NOAA Fisheries researchers say the combined forces of volcanoes and eelgrass are likely suspects in the gradually disappearing nearshore habitat for young salmon and other wildlife at Chignik, Alaska.
The report, published online in ScienceDirect, is the first to quantify shallowing of the seafloor in the Chignik area, and to identify possible causes.
Large runs of sockeye salmon spawn in lakes in the area of Chignik, which lies on the Pacific Ring of Fire, surrounded by active volcanoes. Eelgrass beds serve as nurseries for young salmon to feed and acclimate to saltwater. Loss of inshore habitat is of great concern to natural resource managers and area residents who fish commercially and for subsistence.
The 2017 summary on the Chignik area from the Alaska Department of Fish and Game noted that a total of 897,489 reds were commercially harvested, which was well below the most recent 5-year and 10-year average harvests.
NOAA researchers said the shallowing of Chignik waters may have a significant, long-term impact on the local salmon run, and other fish, birds and wildlife that feed and shelter there. The researchers hope their findings will help managers and communities to understand the vulnerability of these areas so that they can respond proactively.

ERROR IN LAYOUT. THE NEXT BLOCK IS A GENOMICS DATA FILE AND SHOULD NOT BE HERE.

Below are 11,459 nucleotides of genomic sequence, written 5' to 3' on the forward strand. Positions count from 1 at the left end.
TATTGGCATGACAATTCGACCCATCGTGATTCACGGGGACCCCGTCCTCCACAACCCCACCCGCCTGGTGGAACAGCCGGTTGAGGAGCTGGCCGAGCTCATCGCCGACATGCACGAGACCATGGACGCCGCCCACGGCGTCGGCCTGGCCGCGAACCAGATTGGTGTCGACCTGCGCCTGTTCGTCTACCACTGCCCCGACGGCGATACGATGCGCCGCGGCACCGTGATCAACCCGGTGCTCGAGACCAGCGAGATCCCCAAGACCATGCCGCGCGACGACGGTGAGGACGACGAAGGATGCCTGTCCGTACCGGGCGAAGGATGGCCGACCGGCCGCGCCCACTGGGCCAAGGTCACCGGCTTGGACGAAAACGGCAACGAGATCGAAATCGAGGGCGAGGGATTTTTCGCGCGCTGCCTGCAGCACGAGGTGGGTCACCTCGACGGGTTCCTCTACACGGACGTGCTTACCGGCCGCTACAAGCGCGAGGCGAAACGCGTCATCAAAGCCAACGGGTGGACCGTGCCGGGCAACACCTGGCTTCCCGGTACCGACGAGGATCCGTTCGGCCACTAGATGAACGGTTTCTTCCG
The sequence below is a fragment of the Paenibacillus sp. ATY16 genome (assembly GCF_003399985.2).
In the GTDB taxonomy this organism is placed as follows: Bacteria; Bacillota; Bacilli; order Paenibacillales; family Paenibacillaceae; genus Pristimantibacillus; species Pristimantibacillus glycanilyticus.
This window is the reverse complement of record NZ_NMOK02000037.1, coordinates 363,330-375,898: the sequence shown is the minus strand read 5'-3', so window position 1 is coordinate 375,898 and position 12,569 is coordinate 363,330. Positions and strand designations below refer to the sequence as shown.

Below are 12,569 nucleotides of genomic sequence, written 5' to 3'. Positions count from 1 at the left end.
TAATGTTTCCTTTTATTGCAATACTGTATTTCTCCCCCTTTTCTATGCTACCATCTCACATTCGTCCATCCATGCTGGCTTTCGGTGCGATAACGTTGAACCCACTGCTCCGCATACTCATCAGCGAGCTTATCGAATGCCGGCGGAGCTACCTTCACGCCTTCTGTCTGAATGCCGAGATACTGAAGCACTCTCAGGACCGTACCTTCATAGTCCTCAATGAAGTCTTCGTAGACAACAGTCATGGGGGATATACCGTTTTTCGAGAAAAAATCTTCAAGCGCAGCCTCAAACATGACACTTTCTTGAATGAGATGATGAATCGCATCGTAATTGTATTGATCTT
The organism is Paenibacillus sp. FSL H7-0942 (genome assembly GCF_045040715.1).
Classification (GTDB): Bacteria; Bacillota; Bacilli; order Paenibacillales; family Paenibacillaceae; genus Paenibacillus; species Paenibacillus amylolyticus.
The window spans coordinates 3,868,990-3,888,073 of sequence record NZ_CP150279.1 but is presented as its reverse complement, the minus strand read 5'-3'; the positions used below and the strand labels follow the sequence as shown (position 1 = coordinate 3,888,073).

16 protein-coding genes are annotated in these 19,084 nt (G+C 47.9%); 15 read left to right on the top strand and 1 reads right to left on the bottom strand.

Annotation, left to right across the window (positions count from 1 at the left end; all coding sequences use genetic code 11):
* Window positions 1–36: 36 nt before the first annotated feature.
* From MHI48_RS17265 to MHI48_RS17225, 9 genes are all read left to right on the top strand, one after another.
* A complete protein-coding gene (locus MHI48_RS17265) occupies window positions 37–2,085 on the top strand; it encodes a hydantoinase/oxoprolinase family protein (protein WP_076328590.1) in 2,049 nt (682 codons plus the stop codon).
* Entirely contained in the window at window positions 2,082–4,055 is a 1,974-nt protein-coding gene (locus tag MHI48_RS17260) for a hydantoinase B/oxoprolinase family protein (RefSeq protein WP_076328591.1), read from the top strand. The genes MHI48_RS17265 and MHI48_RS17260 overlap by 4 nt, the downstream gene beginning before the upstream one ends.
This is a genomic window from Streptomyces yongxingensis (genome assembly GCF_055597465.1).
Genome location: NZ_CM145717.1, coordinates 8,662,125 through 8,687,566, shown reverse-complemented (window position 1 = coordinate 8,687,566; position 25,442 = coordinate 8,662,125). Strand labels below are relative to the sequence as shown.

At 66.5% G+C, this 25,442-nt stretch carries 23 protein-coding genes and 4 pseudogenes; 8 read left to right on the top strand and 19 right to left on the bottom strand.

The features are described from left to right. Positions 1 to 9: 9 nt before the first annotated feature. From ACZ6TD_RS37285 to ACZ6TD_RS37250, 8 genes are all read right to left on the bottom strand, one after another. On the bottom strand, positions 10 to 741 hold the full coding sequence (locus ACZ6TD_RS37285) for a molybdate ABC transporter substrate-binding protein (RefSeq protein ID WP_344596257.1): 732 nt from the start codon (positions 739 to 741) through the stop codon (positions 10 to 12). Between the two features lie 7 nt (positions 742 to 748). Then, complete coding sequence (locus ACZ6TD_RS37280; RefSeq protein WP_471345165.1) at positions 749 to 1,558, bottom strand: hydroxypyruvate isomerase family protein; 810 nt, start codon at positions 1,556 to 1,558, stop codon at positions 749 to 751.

These unexpected changes in the nearshore habitat were discovered in an Alaska Fisheries Science Center (AFSC) project led by biologist Mark Zimmermann to create fish habitat maps based on old hydrographic maps called smooth sheets.
As he studied the smooth sheets for the 1990s, Zimmermann found notes about seafloor shallowing in Chignik, but no explanation of why it might be happening. He recruited a multidisciplinary team of experts, who determined that eelgrass beds were entrapping and stabilizing volcanic ash flowing into the area.
“Volcanoes and eelgrass were working together to turn a large portion of the Chignik sites into land,” Zimmermann said. “Although this phenomenon has gone unnoticed until now, it is probably widespread, especially throughout the North Pacific, where volcanoes, eelgrass, and salmon are common components of the ecosystem.
“The world’s biggest eelgrass bed is nearby, at Izembek Lagoon, just west of Chignik on the Bering sea side of the Alaska Peninsula,” he added. “A similar dynamic could operate there and in other areas. Understanding it could provide insight for marine coastal management of commercially valuable species like salmon.”
The study, said Zimmermann, underscores the importance of long-term monitoring programs and correctly using historical hydrographic surveys to understand inshore habitat change and vulnerability and not taking habitat for granted.”
The complete study, published in journal ScienceDirect, can be found online at https://www.sciencedirect.com/science/article/pii/S0272771417306716?via%3Dihub